I introduced the Immediate Steps to Conserve Gasoline Act--an odd title but straightforward in what it says. My idea is as follows: Many folks--a third of them--are conserving; they are taking conservation steps. Look at the statistics. You see less driving. Quite a few statistics are coming in about less driving, which translates into less demand at the gas pump. A free marketplace should lead to some measure of reduction. We recognize that gasoline and petroleum is at worldwide pricing, and we are in a one-world market. We are competing with other nations, which are likewise experiencing the rising costs of fuel.
My brother recently returned from a business trip to Europe. He is quite familiar with Central Europe and Austria. He said on the famous autobahn they are cutting back on the speed because there is a savings on gasoline. The faster you drive, the less efficient the carburetion process in the engine is in terms of delivering power.
I suggested to the President, to the Secretary of Energy, and I have asked the Government Accounting Office to look at a chapter in American history. I remember it quite well, 1973 to 1974. I was at the Navy Department. My friend from Rhode Island, John Chafee, and I were together at that time. I remember the President, together with the full support of the Congress, enacted legislation whereby America imposed a hardship on itself; it was a program all across America--and it is all a matter of public record--that made the speed limit 55 miles per hour. What I have asked the President, the Secretary of Energy, the GAO, and others to do is to go back and examine that period, take a look at it. Fifty-five might not be the speed limit; it might be 60 or even a slightly higher speed limit because of the improved carburetion process and efficiency achieved in this nearly quarter of a century in today's modern automobiles compared to the 1973-1974 automobiles.
It is interesting, in that period of time--and these are Government statistics--when the national speed limit was imposed, it saved 167,000 barrels of oil a day. The significance of that figure is that, in that period, 1973-1974, we were only 30 percent dependent upon importing oil from abroad. Now we are at 60 percent. So there has been a doubling of our dependency on foreign oil. Also, the number of vehicles on the road today--a quarter of a century later--is approximately twice the number of vehicles that were traveling America's highways and roads in 1973-1974.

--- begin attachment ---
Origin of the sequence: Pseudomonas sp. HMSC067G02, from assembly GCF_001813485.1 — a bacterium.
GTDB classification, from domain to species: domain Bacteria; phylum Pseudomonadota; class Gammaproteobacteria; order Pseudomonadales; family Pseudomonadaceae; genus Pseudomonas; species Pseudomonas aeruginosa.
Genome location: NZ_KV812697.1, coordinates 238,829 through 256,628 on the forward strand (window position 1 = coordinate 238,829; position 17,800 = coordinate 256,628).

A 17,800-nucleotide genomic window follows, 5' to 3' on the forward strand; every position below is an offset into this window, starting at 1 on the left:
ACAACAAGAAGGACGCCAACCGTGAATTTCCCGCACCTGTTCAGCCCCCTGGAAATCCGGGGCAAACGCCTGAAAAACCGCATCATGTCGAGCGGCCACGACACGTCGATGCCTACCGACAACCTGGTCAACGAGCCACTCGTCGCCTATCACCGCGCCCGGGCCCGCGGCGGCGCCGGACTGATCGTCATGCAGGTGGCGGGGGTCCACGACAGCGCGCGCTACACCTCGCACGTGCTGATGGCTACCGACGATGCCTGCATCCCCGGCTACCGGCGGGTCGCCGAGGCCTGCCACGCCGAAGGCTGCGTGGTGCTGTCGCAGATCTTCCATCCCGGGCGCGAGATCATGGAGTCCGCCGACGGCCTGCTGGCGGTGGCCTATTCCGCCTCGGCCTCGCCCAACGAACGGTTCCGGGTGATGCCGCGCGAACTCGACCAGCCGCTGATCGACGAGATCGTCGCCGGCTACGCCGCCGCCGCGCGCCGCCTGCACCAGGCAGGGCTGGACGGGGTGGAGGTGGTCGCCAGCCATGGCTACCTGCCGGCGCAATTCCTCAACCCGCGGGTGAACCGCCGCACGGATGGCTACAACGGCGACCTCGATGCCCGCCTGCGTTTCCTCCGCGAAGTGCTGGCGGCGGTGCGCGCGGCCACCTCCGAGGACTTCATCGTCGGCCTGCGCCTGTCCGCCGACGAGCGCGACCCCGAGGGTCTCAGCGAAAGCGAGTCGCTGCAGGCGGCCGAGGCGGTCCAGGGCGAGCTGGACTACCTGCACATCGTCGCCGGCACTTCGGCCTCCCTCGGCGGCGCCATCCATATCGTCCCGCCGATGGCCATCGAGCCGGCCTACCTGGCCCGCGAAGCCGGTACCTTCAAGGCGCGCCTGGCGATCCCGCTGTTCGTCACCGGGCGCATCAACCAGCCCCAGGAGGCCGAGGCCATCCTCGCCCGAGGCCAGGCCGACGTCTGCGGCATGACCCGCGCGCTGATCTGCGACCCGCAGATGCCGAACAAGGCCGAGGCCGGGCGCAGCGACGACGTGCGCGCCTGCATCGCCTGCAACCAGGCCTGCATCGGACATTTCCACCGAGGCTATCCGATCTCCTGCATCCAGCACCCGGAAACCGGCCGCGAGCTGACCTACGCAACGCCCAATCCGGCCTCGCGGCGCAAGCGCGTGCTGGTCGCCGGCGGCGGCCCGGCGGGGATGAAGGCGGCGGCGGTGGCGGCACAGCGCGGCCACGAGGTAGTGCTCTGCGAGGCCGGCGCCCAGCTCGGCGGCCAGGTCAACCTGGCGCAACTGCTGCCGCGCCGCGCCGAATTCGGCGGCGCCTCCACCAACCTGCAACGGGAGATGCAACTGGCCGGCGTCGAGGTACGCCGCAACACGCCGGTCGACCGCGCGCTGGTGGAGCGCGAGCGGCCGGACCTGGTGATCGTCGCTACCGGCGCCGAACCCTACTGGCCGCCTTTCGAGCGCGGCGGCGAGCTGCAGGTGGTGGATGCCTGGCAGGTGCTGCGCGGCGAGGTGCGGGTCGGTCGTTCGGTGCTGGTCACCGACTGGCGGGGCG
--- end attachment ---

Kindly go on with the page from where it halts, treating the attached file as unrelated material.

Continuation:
I realize it is not popular to talk about it. Believe me, around my own dinner table at night, I have heard from my children, who are not at all pleased with this.
Anyway, I think we have an obligation as a Congress, working with the executive branch, to look at it. That is all I am asking. Go study it, those who are far more knowledgeable than I and those who have all of the facts at their fingertips, and let's bring in the private sector to give their views and look at this potential. If we were to bring about some reduction of the high speeds on America's roads and highways today, I think you could translate that into less demand at the pump and less demand in terms of out-of-pocket costs.
So there we are, simple as that. It is history, it worked, so let's look at it. That 55-miles-an-hour speed limit that was put in back then stayed for 20 years. Congress finally repealed it in 1995. Guess what. The cost of fuel had dropped to $2 a gallon or thereabouts.
The other measure that I bring to the attention of my colleagues is this: The American people are using their own initiatives to save energy, and I am calling on the entire Federal Government, under the leadership of the President, and all of the agencies and departments to see whether they can reduce their overall use of gasoline by 2 to 3 percent--just by a small margin.
We passed an energy act here not long ago, and I use that as a model. We were talking about other forms of energy there. That is becoming law.
For 1 year, the Federal Government can say we are going to join the citizens and reduce our overall consumption of gasoline by 2 to 3 percent, give it a try--anything to bring off pressure at the pump.
My two concepts fall clearly under the area of conservation. As I look at the various options my colleagues on both sides of the aisle are exploring and looking at, I do not see therein the conservation potential, thus far, which can bring about some relief. I am confident this can be done if it is done properly. The American people are not going to like it. Politically, it will be a tough one. Somehow, I have always felt, in the 30 years I have been privileged to be a part of this body, that we are called upon now and then to make tough calls and stand up to the American public and say we have to all pull together--the people and the Government, State and Federal.
I yield the floor.